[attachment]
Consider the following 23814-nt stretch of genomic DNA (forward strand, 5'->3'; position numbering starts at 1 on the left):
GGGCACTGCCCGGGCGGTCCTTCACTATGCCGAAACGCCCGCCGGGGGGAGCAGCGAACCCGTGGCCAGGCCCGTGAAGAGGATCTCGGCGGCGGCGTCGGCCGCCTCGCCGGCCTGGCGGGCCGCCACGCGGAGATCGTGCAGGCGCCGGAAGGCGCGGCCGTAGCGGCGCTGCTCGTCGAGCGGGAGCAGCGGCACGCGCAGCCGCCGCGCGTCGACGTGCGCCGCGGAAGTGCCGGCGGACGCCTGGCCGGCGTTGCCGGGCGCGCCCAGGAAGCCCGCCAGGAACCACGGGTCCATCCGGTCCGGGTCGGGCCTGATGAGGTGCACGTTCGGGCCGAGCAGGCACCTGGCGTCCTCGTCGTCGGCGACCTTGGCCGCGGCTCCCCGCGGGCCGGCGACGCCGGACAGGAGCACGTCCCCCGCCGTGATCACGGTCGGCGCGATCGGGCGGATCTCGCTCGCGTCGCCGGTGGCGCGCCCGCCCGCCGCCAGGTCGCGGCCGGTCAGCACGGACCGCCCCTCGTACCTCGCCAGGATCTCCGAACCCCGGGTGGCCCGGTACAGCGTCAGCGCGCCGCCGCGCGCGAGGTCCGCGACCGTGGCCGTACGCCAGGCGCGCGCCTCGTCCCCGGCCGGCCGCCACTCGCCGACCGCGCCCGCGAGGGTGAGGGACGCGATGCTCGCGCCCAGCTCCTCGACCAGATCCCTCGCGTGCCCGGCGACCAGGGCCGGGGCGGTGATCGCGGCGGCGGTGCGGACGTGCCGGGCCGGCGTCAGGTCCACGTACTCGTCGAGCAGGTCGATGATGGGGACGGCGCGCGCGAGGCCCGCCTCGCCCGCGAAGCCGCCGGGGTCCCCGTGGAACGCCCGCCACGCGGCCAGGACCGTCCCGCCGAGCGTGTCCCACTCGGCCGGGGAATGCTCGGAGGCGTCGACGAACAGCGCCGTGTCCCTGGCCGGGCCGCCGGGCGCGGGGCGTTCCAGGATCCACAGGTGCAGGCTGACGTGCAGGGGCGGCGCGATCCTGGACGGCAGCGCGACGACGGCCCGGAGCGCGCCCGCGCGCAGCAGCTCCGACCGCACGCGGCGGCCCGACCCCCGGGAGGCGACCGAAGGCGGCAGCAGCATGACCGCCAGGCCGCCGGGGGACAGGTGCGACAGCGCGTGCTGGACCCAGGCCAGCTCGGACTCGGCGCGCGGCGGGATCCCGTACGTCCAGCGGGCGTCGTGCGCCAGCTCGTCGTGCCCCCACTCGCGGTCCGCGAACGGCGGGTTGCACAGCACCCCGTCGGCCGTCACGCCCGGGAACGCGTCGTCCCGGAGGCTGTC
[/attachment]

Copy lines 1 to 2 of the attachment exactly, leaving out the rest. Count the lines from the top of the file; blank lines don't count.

Consider the following 23814-nt stretch of genomic DNA (forward strand, 5'->3'; position numbering starts at 1 on the left):
GGGCACTGCCCGGGCGGTCCTTCACTATGCCGAAACGCCCGCCGGGGGGAGCAGCGAACCCGTGGCCAGGCCCGTGAAGAGGATCTCGGCGGCGGCGTCGGCCGCCTCGCCGGCCTGGCGGGCCGCCACGCGGAGATCGTGCAGGCGCCGGAAGGCGCGGCCGTAGCGGCGCTGCTCGTCGAGCGGGAGCAGCGGCACGCGCAGCCGCCGCGCGTCGACGTGCGCCGCGGAAGTGCCGGCGGACGCCTGGCCGGCGTTGCCGGGCGCGCCCAGGAAGCCCGCCAGGAACCACGGGTCCATCCGGTCCGGGTCGGGCCTGATGAGGTGCACGTTCGGGCCGAGCAGGCACCTGGCGTCCTCGTCGTCGGCGACCTTGGCCGCGGCTCCCCGCGGGCCGGCGACGCCGGACAGGAGCACGTCCCCCGCCGTGATCACGGTCGGCGCGATCGGGCGGATCTCGCTCGCGTCGCCGGTGGCGCGCCCGCCCGCCGCCAGGTCGCGGCCGGTCAGCACGGACCGCCCCTCGTACCTCGCCAGGATCTCCGAACCCCGGGTGGCCCGGTACAGCGTCAGCGCGCCGCCGCGCGCGAGGTCCGCGACCGTGGCCGTACGCCAGGCGCGCGCCTCGTCCCCGGCCGGCCGCCACTCGCCGACCGCGCCCGCGAGGGTGAGGGACGCGATGCTCGCGCCCAGCTCCTCGACCAGATCCCTCGCGTGCCCGGCGACCAGGGCCGGGGCGGTGATCGCGGCGGCGGTGCGGACGTGCCGGGCCGGCGTCAGGTCCACGTACTCGTCGAGCAGGTCGATGATGGGGACGGCGCGCGCGAGGCCCGCCTCGCCCGCGAAGCCGCCGGGGTCCCCGTGGAACGCCCGCCACGCGGCCAGGACCGTCCCGCCGAGCGTGTCCCACTCGGCCGGGGAATGCTCGGAGGCGTCGACGAACAGCGCCGTGTCCCTGGCCGGGCCGCCGGGCGCGGGGCGTTCCAGGATCCACAGGTGCAGGCTGACGTGCAGGGGCGGCGCGATCCTGGACGGCAGCGCGACGACGGCCCGGAGCGCGCCCGCGCGCAGCAGCTCCGACCGCACGCGGCGGCCCGACCCCCGGGAGGCGACCGAAGGCGGCAGCAGCATGACCGCCAGGCCGCCGGGGGACAGGTGCGACAGCGCGTGCTGGACCCAGGCCAGCTCGGACTCGGCGCGCGGCGGGATCCCGTACGTCCAGCGGGCGTCGTGCGCCAGCTCGTCGTGCCCCCACTCGCGGTCCGCGAACGGCGGGTTGCACAGCACCCCGTCGGCCGTCACGCCCGGGAACGCGTCGTCCCGGAGGCTGTC